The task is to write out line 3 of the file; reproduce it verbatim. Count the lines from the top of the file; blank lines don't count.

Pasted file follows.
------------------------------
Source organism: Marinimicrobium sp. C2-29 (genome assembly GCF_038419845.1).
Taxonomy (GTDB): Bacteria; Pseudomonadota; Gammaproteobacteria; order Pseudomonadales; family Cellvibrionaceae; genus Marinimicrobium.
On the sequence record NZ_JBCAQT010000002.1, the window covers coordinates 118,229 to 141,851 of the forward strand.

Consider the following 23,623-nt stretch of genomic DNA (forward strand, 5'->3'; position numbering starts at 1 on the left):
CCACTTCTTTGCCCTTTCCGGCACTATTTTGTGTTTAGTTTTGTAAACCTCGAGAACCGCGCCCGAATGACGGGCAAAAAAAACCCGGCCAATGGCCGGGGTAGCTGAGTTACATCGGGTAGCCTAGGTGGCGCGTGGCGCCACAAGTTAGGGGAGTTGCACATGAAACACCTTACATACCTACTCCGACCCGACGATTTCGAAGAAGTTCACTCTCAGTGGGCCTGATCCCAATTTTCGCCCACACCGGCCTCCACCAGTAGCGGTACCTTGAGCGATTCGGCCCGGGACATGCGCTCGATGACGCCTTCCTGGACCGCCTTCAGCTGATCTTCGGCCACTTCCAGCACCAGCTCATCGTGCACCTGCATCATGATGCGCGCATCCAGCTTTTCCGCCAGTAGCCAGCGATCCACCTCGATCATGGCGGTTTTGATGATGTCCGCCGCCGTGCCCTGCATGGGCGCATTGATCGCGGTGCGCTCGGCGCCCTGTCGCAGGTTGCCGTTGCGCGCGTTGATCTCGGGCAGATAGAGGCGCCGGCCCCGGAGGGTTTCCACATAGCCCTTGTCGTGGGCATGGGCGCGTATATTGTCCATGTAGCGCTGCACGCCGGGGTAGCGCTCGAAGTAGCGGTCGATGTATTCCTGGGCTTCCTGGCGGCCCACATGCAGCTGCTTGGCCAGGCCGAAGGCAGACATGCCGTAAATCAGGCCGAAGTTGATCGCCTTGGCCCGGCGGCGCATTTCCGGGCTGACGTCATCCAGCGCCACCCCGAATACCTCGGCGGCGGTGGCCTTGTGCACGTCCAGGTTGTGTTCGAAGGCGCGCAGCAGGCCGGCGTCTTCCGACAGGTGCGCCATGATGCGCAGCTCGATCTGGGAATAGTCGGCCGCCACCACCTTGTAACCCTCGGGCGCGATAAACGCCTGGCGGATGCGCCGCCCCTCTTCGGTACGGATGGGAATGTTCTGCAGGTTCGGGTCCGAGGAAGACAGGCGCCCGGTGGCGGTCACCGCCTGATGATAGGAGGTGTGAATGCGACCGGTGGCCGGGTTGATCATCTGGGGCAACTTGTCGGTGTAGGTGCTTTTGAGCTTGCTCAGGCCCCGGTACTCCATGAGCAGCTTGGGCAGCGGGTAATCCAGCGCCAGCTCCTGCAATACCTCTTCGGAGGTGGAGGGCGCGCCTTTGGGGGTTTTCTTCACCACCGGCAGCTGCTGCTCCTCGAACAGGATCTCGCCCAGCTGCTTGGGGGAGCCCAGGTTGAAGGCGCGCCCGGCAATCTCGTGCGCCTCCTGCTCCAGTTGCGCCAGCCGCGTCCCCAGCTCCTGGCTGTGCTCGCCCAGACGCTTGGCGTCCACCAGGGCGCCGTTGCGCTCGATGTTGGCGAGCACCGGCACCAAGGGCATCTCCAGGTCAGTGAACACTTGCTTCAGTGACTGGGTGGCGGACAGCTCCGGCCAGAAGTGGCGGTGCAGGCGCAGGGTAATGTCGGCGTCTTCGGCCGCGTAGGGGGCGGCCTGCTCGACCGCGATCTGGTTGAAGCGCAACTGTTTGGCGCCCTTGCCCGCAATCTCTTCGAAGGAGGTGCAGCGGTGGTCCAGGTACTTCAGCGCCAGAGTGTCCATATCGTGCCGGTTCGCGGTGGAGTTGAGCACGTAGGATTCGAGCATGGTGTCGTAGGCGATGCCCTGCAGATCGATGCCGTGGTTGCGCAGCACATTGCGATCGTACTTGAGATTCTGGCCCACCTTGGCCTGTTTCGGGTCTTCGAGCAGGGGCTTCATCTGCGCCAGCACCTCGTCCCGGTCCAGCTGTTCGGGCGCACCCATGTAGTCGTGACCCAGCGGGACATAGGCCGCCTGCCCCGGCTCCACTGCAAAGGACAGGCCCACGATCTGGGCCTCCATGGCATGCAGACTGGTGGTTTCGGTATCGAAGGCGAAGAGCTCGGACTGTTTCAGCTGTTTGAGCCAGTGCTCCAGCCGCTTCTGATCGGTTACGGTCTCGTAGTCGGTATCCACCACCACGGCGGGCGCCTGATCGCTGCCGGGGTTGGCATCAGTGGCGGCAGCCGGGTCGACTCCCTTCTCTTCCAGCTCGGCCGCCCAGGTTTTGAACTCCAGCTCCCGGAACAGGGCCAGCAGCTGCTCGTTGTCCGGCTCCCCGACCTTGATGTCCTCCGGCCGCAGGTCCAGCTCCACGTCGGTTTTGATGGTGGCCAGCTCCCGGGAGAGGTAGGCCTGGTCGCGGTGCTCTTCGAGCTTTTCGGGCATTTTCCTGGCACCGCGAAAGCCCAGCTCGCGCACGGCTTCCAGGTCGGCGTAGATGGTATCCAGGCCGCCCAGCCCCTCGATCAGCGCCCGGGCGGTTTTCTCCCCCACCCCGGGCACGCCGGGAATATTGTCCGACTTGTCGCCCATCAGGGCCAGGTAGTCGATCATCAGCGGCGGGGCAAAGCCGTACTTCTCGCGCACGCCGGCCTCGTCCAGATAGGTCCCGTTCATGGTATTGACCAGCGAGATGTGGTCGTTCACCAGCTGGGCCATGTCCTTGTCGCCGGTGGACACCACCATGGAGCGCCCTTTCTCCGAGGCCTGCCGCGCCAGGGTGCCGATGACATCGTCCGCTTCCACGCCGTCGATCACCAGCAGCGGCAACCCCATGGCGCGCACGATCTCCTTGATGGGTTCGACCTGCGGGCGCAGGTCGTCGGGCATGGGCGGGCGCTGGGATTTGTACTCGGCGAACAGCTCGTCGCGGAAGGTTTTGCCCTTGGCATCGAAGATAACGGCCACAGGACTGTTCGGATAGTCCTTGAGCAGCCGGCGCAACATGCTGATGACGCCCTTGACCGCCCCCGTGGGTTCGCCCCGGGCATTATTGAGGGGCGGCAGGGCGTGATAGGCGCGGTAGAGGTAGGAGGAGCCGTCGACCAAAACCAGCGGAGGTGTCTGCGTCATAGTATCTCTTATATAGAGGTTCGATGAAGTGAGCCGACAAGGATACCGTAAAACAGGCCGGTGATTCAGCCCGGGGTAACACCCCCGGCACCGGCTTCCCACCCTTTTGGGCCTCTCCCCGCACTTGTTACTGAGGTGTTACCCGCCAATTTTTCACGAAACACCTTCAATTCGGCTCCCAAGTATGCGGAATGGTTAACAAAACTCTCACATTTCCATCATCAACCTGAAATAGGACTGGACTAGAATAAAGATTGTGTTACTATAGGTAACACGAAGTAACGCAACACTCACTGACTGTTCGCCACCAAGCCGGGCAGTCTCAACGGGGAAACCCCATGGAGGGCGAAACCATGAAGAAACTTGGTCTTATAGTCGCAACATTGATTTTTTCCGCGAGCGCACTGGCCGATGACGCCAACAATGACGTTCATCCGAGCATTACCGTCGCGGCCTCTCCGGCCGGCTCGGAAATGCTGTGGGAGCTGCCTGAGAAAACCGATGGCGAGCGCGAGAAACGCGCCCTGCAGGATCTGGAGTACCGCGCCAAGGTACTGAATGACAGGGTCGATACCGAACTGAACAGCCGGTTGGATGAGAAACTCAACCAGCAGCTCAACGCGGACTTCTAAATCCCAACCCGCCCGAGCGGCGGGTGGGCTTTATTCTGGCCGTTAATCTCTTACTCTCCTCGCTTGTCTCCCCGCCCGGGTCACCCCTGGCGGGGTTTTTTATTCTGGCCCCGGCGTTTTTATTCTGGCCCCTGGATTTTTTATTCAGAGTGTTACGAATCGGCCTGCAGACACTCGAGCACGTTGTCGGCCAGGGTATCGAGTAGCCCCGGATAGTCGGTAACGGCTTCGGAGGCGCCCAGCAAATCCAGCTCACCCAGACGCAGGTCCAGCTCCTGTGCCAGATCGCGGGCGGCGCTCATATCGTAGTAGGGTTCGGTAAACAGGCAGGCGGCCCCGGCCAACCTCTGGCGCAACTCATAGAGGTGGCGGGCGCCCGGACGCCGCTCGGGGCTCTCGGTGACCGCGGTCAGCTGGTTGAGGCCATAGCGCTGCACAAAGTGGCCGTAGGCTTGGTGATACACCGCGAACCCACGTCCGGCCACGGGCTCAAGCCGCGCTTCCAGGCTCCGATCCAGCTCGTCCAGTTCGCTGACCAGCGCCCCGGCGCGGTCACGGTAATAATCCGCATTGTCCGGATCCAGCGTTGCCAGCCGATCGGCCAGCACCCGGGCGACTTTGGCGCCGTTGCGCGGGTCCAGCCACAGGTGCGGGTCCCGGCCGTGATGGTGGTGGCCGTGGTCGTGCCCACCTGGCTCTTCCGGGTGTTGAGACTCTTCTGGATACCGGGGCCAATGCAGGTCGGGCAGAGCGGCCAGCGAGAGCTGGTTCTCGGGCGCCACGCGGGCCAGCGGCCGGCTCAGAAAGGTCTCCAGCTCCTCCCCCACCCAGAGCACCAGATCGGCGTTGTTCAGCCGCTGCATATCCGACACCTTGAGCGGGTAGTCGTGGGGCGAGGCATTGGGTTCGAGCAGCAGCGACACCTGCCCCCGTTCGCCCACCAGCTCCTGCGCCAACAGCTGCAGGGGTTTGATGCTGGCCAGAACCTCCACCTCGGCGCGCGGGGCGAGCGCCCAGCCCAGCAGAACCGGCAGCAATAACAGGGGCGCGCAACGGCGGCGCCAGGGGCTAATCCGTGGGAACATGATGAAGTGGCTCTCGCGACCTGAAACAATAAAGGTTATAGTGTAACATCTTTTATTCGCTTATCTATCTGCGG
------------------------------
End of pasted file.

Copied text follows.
On the sequence record NZ_JBCAQT010000002.1, the window covers coordinates 118,229 to 141,851 of the forward strand.